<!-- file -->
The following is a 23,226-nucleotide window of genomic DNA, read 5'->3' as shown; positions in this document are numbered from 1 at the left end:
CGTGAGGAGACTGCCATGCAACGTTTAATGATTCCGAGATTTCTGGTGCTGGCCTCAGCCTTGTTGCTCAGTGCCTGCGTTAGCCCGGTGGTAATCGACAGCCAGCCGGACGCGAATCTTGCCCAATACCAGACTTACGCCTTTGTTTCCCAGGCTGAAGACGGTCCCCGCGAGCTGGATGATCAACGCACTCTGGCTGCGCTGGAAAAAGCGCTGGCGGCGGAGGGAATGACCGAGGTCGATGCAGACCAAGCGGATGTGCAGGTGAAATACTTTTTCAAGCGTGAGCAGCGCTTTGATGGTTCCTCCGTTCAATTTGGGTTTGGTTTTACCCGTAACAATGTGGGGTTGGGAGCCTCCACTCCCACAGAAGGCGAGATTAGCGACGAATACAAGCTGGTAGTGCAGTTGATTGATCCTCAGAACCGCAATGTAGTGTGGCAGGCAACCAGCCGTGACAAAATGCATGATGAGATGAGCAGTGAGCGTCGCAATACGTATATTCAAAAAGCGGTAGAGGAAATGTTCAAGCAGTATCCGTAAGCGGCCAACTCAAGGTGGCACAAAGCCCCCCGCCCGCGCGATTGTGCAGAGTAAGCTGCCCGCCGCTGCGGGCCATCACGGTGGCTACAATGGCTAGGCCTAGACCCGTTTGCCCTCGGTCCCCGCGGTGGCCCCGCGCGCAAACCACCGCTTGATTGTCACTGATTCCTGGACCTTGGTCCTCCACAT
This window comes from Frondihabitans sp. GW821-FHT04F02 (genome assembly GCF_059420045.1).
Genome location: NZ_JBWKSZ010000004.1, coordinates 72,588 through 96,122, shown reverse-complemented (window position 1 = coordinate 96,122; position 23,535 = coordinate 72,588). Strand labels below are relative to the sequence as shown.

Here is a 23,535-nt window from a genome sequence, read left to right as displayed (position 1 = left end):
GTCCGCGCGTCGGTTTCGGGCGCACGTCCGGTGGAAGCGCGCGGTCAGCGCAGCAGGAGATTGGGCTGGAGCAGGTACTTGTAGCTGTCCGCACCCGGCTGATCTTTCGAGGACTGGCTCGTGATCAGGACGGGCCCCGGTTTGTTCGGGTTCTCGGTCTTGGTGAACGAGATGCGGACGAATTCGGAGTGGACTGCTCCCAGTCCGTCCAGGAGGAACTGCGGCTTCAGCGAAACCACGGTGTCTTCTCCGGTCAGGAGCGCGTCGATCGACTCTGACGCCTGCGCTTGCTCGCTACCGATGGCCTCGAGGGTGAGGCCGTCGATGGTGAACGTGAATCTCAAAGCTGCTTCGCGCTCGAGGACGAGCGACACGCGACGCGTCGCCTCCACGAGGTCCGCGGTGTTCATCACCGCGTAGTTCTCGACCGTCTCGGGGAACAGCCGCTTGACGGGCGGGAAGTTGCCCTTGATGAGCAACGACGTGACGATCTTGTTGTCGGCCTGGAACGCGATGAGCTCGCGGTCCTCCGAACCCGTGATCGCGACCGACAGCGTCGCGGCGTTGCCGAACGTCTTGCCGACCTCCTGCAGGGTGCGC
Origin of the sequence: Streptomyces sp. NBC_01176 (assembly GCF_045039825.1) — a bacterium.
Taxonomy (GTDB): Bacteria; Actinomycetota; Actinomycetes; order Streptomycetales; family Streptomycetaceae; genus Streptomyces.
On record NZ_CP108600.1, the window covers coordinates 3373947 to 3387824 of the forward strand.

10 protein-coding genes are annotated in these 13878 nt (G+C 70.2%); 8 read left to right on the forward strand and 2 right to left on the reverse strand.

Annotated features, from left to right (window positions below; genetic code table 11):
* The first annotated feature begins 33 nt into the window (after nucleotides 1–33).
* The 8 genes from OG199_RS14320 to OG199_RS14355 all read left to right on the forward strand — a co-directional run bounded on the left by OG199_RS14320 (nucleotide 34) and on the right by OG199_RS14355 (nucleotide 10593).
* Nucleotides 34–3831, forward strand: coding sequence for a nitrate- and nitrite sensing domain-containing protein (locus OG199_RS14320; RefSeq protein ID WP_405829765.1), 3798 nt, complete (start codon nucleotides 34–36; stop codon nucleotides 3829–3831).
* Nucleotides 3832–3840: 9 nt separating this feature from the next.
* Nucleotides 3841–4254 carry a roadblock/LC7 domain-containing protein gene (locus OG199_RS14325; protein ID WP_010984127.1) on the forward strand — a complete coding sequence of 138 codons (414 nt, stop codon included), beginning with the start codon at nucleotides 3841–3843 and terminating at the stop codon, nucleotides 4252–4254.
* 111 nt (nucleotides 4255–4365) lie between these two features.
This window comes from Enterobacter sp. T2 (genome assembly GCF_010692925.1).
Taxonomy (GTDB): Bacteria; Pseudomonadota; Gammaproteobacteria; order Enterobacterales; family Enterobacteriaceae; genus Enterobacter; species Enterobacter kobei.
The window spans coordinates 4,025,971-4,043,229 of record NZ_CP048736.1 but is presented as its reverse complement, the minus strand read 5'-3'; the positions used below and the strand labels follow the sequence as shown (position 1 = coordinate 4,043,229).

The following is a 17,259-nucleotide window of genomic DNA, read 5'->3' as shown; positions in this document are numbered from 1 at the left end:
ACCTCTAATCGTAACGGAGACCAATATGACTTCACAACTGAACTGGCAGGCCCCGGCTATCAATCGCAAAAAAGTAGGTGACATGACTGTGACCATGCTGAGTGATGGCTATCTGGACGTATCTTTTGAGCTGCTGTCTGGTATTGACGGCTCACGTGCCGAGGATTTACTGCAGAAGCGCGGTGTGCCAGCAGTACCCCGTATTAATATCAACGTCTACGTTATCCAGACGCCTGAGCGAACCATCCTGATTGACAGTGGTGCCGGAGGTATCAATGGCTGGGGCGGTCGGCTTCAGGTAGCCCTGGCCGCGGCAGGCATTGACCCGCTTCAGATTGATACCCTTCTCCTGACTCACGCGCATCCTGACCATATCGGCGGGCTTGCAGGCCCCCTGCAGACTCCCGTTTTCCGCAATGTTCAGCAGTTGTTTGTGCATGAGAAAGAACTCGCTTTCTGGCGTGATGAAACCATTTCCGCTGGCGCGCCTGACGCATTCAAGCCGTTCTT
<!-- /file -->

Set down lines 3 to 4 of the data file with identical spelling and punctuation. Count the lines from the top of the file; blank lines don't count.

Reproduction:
This window comes from Frondihabitans sp. GW821-FHT04F02 (genome assembly GCF_059420045.1).
Genome location: NZ_JBWKSZ010000004.1, coordinates 72,588 through 96,122, shown reverse-complemented (window position 1 = coordinate 96,122; position 23,535 = coordinate 72,588). Strand labels below are relative to the sequence as shown.